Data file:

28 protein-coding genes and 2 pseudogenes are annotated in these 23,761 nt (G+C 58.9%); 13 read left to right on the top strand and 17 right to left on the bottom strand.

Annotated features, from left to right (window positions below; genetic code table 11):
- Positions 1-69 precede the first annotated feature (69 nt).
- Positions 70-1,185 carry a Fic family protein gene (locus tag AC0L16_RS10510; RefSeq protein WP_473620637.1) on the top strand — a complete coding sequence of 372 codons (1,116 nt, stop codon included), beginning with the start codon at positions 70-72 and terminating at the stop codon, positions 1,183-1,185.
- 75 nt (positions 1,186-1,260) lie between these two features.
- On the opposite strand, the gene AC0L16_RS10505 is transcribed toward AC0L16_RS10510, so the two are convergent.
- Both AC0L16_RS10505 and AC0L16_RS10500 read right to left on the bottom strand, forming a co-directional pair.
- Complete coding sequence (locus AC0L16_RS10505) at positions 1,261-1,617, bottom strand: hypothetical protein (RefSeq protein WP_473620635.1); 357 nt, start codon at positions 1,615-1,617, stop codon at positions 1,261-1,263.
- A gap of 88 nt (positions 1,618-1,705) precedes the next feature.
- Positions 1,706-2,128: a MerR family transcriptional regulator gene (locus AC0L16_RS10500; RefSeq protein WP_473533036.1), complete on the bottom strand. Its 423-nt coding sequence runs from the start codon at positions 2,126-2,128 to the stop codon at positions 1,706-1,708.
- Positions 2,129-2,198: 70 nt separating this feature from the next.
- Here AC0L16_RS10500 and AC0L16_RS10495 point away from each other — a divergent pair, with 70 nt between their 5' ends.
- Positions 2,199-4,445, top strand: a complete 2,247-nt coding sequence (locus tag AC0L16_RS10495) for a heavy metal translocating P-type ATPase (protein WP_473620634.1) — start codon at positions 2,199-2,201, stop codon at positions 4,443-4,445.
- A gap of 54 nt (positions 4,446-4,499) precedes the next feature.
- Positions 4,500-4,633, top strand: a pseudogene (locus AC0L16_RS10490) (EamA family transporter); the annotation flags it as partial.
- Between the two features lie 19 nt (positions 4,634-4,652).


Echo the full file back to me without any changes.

28 protein-coding genes and 2 pseudogenes are annotated in these 23,761 nt (G+C 58.9%); 13 read left to right on the top strand and 17 right to left on the bottom strand.

Annotated features, from left to right (window positions below; genetic code table 11):
- Positions 1-69 precede the first annotated feature (69 nt).
- Positions 70-1,185 carry a Fic family protein gene (locus tag AC0L16_RS10510; RefSeq protein WP_473620637.1) on the top strand — a complete coding sequence of 372 codons (1,116 nt, stop codon included), beginning with the start codon at positions 70-72 and terminating at the stop codon, positions 1,183-1,185.
- 75 nt (positions 1,186-1,260) lie between these two features.
- On the opposite strand, the gene AC0L16_RS10505 is transcribed toward AC0L16_RS10510, so the two are convergent.
- Both AC0L16_RS10505 and AC0L16_RS10500 read right to left on the bottom strand, forming a co-directional pair.
- Complete coding sequence (locus AC0L16_RS10505) at positions 1,261-1,617, bottom strand: hypothetical protein (RefSeq protein WP_473620635.1); 357 nt, start codon at positions 1,615-1,617, stop codon at positions 1,261-1,263.
- A gap of 88 nt (positions 1,618-1,705) precedes the next feature.
- Positions 1,706-2,128: a MerR family transcriptional regulator gene (locus AC0L16_RS10500; RefSeq protein WP_473533036.1), complete on the bottom strand. Its 423-nt coding sequence runs from the start codon at positions 2,126-2,128 to the stop codon at positions 1,706-1,708.
- Positions 2,129-2,198: 70 nt separating this feature from the next.
- Here AC0L16_RS10500 and AC0L16_RS10495 point away from each other — a divergent pair, with 70 nt between their 5' ends.
- Positions 2,199-4,445, top strand: a complete 2,247-nt coding sequence (locus tag AC0L16_RS10495) for a heavy metal translocating P-type ATPase (protein WP_473620634.1) — start codon at positions 2,199-2,201, stop codon at positions 4,443-4,445.
- A gap of 54 nt (positions 4,446-4,499) precedes the next feature.
- Positions 4,500-4,633, top strand: a pseudogene (locus AC0L16_RS10490) (EamA family transporter); the annotation flags it as partial.
- Between the two features lie 19 nt (positions 4,634-4,652).